Facebook has become a leading news source for a number of people across the globe — which may be the actual problem here.
Between its hand in global unrest from election tampering to full-blown violence, plus the lack of transparency surrounding data use — it’s clear that something needs to change.
Which begs the question? Is Zuckerberg obligated to change the platform? Or are lawmakers the ones who must push for change?
It seems that FB is trying to change
We kicked off an eventful year with a Facebook algorithm change.
Zuckerberg announced the newsfeed would shift toward a more “social” model, one built on connecting with real people and limiting the presence of paid ads.
Part of this initiative was to address political ads, too. Now, ads must be labeled as sponsored by “X group.”
But 2018 was marred by scandal. Zuckerberg, Sheryl Sandberg, and other execs were called to Congress.
Fake news hasn’t gone away, and there’s still no clear solution to the problem.
Are regulations on the horizon?
Facebook has built this testing and tracking machine — one that has made advertising more effective and specific. The company has explained this as a way to present users with ads that “relate to things they care about.”
Maybe most people don’t mind seeing products they might actually buy. The issue comes when that data machine is used to wield influence by playing into users’ fears or existing biases.
As we saw in the Cambridge Analytica shakeout, social media has the power to manipulate people quite easily.
The firm claims to have 5,000 data points on every American and used peoples’ behavioral data to gently nudge them toward altering their behaviors.
Cambridge Analytica shared over 100 fake pro-Trump stories, as you may remember, which highlighted a major issue. It’s not that users are dealing with ads, it’s that efforts like these — manipulating voters — can eat into democracy and corrode trust.
Senators Bob Corker and Chris Coons are pushing for new regulations that address growing concerns about misinformation and privacy. Coons says that he expects Congress to come up with a solution comparable to the EU’s GDPR which rolled out earlier this year.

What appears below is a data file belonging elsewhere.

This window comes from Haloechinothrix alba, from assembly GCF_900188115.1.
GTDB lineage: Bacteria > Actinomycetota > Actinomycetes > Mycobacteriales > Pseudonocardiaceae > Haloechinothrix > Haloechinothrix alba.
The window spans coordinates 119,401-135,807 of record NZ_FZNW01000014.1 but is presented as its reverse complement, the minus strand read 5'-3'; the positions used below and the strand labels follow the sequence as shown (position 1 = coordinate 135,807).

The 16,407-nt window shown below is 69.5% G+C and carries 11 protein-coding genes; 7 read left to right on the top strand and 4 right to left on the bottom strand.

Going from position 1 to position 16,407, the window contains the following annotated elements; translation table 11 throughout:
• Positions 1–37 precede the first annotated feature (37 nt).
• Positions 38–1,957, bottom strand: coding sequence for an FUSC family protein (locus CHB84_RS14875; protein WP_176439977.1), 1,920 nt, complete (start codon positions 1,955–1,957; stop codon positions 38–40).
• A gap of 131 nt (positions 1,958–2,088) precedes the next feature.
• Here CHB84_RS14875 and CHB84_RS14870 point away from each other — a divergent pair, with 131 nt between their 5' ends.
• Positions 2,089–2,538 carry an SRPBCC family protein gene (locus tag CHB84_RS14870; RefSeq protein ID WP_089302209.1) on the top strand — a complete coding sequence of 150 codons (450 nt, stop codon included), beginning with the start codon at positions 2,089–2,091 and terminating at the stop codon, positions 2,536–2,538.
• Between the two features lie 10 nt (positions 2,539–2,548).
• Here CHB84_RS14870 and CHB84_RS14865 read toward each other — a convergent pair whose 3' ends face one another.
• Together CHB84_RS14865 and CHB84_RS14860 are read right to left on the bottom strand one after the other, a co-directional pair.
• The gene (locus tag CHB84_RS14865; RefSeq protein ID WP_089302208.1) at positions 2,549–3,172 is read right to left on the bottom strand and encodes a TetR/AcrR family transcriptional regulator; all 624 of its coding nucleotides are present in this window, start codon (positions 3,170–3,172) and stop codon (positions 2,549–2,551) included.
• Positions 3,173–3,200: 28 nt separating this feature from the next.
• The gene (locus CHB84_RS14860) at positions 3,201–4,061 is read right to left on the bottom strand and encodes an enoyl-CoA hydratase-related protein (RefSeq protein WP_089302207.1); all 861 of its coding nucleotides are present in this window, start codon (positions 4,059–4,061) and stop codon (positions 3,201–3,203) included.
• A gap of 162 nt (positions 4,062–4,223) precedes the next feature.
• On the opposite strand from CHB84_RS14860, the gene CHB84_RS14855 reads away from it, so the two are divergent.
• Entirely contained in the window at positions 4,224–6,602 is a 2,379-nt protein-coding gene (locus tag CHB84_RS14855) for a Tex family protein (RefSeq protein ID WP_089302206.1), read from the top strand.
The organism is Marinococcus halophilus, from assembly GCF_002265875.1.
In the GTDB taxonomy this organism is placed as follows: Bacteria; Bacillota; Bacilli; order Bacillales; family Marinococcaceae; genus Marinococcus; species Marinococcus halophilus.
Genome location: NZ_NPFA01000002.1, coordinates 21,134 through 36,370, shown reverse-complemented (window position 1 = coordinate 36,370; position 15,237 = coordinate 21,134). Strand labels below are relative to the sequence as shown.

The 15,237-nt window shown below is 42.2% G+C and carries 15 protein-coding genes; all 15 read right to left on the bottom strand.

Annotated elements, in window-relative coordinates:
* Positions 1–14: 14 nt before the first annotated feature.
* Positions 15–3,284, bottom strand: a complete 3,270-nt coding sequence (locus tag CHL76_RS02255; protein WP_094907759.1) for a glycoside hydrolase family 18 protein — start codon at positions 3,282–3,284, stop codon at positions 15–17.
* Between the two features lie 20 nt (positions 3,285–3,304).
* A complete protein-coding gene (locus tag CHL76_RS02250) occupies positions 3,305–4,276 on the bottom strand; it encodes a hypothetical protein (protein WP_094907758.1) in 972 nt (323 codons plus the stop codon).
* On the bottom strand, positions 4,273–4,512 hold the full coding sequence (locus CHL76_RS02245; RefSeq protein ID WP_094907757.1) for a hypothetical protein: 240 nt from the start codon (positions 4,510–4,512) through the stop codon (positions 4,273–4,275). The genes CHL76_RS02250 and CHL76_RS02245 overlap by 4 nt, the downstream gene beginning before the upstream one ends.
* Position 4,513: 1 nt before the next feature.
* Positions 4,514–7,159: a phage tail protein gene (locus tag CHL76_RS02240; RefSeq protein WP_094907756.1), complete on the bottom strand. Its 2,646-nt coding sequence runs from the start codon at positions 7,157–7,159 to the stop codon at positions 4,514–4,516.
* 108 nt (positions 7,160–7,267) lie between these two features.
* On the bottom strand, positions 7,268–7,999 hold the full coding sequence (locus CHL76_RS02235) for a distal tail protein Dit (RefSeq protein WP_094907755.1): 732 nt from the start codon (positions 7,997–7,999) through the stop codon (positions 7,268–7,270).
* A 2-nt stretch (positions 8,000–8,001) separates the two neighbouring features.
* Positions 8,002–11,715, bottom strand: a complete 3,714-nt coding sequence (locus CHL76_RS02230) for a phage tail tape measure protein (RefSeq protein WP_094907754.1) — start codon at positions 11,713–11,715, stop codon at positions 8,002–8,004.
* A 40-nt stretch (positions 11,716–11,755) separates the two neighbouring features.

The GDPR requires companies to ask for user consent and that they state when they will be collecting personal data.
But if the government does get involved, there’s a lot to consider. Facebook and Twitter have long been promoting their platforms as centers for free speech.
There’s no doubt that internet speech should be protected — and the idea of rules governing that space is not going to sit well with users from both sides of the aisle.
One of the biggest problems is, the existing setup limits competition.
Last year, Senator Amy Klobuchar introduced a bill that would prevent corporations from acquiring up-and-coming startups.
So Facebook, moving forward, wouldn’t be able to build up its empire by acquiring a whole bunch of future WhatsApps and Instagrams.
The idea is, we’d eventually have new alternatives cropping up outside of the control of these relative few tech companies, thus giving customers more choice over where they take their business.
Facebook is changing the rules for marketing
Earlier this year, Facebook announced it would be shutting down Partner Categories, a feature that lets marketers leverage third-party data to create targeted Facebook ads. Those third-party data brokers include some familiar names like Experian, Oracle Data Cloud, and Acxiom.
The companies have access to some of the most relevant consumer insights. Think incomes, family relationships, what kinds of cars they have, where they shop, their health status, and more.
That data was used by marketers to target people who just bought a house and were looking for a TV, say.
This change is a pretty big deal, actually. That data is a key ingredient for all kinds of companies.
And Facebook’s announcement signals a move toward protecting peoples’ privacy — though they will still provide their engagement and sales impact data on the back end of the site.
Will Facebook truly change? The jury is out.